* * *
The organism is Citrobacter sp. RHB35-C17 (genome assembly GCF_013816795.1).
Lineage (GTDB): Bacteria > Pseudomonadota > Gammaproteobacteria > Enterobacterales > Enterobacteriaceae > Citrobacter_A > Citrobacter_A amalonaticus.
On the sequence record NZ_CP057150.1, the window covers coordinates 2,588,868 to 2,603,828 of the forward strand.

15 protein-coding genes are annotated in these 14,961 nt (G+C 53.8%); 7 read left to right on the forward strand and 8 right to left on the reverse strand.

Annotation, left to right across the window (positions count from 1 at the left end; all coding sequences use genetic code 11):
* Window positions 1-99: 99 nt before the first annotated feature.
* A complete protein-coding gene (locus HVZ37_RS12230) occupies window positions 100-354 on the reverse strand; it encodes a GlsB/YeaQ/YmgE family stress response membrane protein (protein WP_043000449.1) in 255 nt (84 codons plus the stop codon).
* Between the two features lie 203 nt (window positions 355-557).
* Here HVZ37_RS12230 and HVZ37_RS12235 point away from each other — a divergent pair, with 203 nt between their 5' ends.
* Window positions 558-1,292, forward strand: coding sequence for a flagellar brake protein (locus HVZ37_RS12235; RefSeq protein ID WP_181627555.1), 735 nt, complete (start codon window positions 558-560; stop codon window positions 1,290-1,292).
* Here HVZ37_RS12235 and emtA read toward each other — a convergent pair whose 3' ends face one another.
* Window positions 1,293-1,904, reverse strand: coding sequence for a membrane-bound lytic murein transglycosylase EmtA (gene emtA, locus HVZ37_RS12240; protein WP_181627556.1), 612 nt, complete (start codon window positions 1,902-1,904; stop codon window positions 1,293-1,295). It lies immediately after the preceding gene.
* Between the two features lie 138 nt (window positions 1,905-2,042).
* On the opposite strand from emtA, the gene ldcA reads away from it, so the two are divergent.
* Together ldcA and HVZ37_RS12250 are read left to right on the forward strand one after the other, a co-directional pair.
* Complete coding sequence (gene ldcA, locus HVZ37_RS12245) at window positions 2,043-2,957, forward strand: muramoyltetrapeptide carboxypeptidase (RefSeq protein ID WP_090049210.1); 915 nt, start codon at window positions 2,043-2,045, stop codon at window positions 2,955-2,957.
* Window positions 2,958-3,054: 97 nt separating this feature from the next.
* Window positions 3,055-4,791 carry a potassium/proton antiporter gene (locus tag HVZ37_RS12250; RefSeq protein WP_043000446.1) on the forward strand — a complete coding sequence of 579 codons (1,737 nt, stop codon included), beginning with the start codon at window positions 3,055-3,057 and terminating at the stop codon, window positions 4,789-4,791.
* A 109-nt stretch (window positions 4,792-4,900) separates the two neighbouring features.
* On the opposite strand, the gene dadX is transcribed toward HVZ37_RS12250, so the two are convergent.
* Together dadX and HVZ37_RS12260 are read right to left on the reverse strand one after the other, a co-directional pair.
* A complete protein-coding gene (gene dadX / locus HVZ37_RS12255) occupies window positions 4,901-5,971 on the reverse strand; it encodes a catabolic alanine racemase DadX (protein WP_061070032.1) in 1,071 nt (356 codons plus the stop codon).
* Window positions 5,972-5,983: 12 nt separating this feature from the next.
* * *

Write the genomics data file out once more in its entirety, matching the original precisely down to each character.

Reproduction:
The organism is Citrobacter sp. RHB35-C17 (genome assembly GCF_013816795.1).
Lineage (GTDB): Bacteria > Pseudomonadota > Gammaproteobacteria > Enterobacterales > Enterobacteriaceae > Citrobacter_A > Citrobacter_A amalonaticus.
On the sequence record NZ_CP057150.1, the window covers coordinates 2,588,868 to 2,603,828 of the forward strand.

15 protein-coding genes are annotated in these 14,961 nt (G+C 53.8%); 7 read left to right on the forward strand and 8 right to left on the reverse strand.

Annotation, left to right across the window (positions count from 1 at the left end; all coding sequences use genetic code 11):
* Window positions 1-99: 99 nt before the first annotated feature.
* A complete protein-coding gene (locus HVZ37_RS12230) occupies window positions 100-354 on the reverse strand; it encodes a GlsB/YeaQ/YmgE family stress response membrane protein (protein WP_043000449.1) in 255 nt (84 codons plus the stop codon).
* Between the two features lie 203 nt (window positions 355-557).
* Here HVZ37_RS12230 and HVZ37_RS12235 point away from each other — a divergent pair, with 203 nt between their 5' ends.
* Window positions 558-1,292, forward strand: coding sequence for a flagellar brake protein (locus HVZ37_RS12235; RefSeq protein ID WP_181627555.1), 735 nt, complete (start codon window positions 558-560; stop codon window positions 1,290-1,292).
* Here HVZ37_RS12235 and emtA read toward each other — a convergent pair whose 3' ends face one another.
* Window positions 1,293-1,904, reverse strand: coding sequence for a membrane-bound lytic murein transglycosylase EmtA (gene emtA, locus HVZ37_RS12240; protein WP_181627556.1), 612 nt, complete (start codon window positions 1,902-1,904; stop codon window positions 1,293-1,295). It lies immediately after the preceding gene.
* Between the two features lie 138 nt (window positions 1,905-2,042).
* On the opposite strand from emtA, the gene ldcA reads away from it, so the two are divergent.
* Together ldcA and HVZ37_RS12250 are read left to right on the forward strand one after the other, a co-directional pair.
* Complete coding sequence (gene ldcA, locus HVZ37_RS12245) at window positions 2,043-2,957, forward strand: muramoyltetrapeptide carboxypeptidase (RefSeq protein ID WP_090049210.1); 915 nt, start codon at window positions 2,043-2,045, stop codon at window positions 2,955-2,957.
* Window positions 2,958-3,054: 97 nt separating this feature from the next.
* Window positions 3,055-4,791 carry a potassium/proton antiporter gene (locus tag HVZ37_RS12250; RefSeq protein WP_043000446.1) on the forward strand — a complete coding sequence of 579 codons (1,737 nt, stop codon included), beginning with the start codon at window positions 3,055-3,057 and terminating at the stop codon, window positions 4,789-4,791.
* A 109-nt stretch (window positions 4,792-4,900) separates the two neighbouring features.
* On the opposite strand, the gene dadX is transcribed toward HVZ37_RS12250, so the two are convergent.
* Together dadX and HVZ37_RS12260 are read right to left on the reverse strand one after the other, a co-directional pair.
* A complete protein-coding gene (gene dadX / locus HVZ37_RS12255) occupies window positions 4,901-5,971 on the reverse strand; it encodes a catabolic alanine racemase DadX (protein WP_061070032.1) in 1,071 nt (356 codons plus the stop codon).
* Window positions 5,972-5,983: 12 nt separating this feature from the next.